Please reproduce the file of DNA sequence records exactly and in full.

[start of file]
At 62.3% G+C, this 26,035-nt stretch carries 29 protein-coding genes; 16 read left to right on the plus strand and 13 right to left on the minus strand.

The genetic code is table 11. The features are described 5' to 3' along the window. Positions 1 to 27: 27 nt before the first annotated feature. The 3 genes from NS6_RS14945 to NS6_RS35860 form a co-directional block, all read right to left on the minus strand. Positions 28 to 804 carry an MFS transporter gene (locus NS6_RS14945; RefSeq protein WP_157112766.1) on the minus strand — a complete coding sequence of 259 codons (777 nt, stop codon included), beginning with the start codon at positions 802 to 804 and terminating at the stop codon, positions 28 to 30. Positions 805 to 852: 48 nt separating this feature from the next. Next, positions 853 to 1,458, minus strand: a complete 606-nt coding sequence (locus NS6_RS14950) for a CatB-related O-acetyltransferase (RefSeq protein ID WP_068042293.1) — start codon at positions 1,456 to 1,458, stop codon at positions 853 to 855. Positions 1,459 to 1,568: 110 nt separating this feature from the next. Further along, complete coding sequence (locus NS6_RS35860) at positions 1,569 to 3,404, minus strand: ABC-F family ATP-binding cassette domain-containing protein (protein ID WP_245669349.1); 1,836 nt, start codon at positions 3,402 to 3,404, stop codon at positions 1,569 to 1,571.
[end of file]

At 62.3% G+C, this 26,035-nt stretch carries 29 protein-coding genes; 16 read left to right on the plus strand and 13 right to left on the minus strand.

The genetic code is table 11. The features are described 5' to 3' along the window. Positions 1 to 27: 27 nt before the first annotated feature. The 3 genes from NS6_RS14945 to NS6_RS35860 form a co-directional block, all read right to left on the minus strand. Positions 28 to 804 carry an MFS transporter gene (locus NS6_RS14945; RefSeq protein WP_157112766.1) on the minus strand — a complete coding sequence of 259 codons (777 nt, stop codon included), beginning with the start codon at positions 802 to 804 and terminating at the stop codon, positions 28 to 30. Positions 805 to 852: 48 nt separating this feature from the next. Next, positions 853 to 1,458, minus strand: a complete 606-nt coding sequence (locus NS6_RS14950) for a CatB-related O-acetyltransferase (RefSeq protein ID WP_068042293.1) — start codon at positions 1,456 to 1,458, stop codon at positions 853 to 855. Positions 1,459 to 1,568: 110 nt separating this feature from the next. Further along, complete coding sequence (locus NS6_RS35860) at positions 1,569 to 3,404, minus strand: ABC-F family ATP-binding cassette domain-containing protein (protein ID WP_245669349.1); 1,836 nt, start codon at positions 3,402 to 3,404, stop codon at positions 1,569 to 1,571.